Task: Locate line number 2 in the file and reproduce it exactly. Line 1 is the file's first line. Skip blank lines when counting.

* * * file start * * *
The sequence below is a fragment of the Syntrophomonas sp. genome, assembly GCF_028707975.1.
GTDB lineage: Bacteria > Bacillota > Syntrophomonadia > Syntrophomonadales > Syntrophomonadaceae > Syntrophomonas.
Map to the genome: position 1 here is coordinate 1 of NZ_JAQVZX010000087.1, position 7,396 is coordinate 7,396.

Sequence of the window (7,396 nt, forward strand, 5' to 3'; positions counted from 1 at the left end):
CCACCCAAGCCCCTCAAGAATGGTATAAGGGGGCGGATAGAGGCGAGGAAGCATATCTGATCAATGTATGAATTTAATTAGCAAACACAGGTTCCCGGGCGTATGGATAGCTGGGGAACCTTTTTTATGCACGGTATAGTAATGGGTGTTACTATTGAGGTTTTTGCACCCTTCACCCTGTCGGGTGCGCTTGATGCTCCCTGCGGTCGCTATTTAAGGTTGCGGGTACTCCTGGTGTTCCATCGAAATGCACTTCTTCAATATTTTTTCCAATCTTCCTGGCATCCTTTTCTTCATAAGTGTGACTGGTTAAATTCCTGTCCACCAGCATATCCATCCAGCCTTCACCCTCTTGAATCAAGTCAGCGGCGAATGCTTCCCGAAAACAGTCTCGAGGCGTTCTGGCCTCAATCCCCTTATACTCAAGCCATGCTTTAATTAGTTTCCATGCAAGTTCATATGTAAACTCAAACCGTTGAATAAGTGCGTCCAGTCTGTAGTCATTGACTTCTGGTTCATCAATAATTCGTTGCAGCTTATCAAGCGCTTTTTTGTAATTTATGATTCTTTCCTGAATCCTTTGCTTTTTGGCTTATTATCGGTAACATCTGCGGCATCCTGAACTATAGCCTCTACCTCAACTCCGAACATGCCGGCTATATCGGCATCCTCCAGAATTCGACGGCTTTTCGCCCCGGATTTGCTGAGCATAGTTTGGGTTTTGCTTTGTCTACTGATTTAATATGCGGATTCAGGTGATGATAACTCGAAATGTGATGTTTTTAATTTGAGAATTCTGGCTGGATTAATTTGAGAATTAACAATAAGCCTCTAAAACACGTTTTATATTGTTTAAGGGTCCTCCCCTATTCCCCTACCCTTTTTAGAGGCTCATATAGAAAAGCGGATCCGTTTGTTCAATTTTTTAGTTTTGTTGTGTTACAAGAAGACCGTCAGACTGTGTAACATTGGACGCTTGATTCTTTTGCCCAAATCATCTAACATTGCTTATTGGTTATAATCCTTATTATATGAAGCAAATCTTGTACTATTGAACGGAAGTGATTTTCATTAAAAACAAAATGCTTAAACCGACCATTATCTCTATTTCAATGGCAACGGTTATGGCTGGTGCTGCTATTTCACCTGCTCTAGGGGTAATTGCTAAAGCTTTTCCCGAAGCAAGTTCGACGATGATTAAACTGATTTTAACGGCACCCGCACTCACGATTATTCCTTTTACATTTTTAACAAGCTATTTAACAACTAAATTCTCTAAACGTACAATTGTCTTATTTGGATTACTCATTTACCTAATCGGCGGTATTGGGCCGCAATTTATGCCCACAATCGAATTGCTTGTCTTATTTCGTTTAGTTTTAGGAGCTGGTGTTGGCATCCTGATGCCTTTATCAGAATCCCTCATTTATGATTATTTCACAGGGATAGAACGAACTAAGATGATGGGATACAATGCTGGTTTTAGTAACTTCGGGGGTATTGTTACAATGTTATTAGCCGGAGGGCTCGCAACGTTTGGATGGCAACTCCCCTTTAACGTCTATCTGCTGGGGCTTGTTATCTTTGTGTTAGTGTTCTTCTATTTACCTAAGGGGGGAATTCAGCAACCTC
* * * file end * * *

GTDB lineage: Bacteria > Bacillota > Syntrophomonadia > Syntrophomonadales > Syntrophomonadaceae > Syntrophomonas.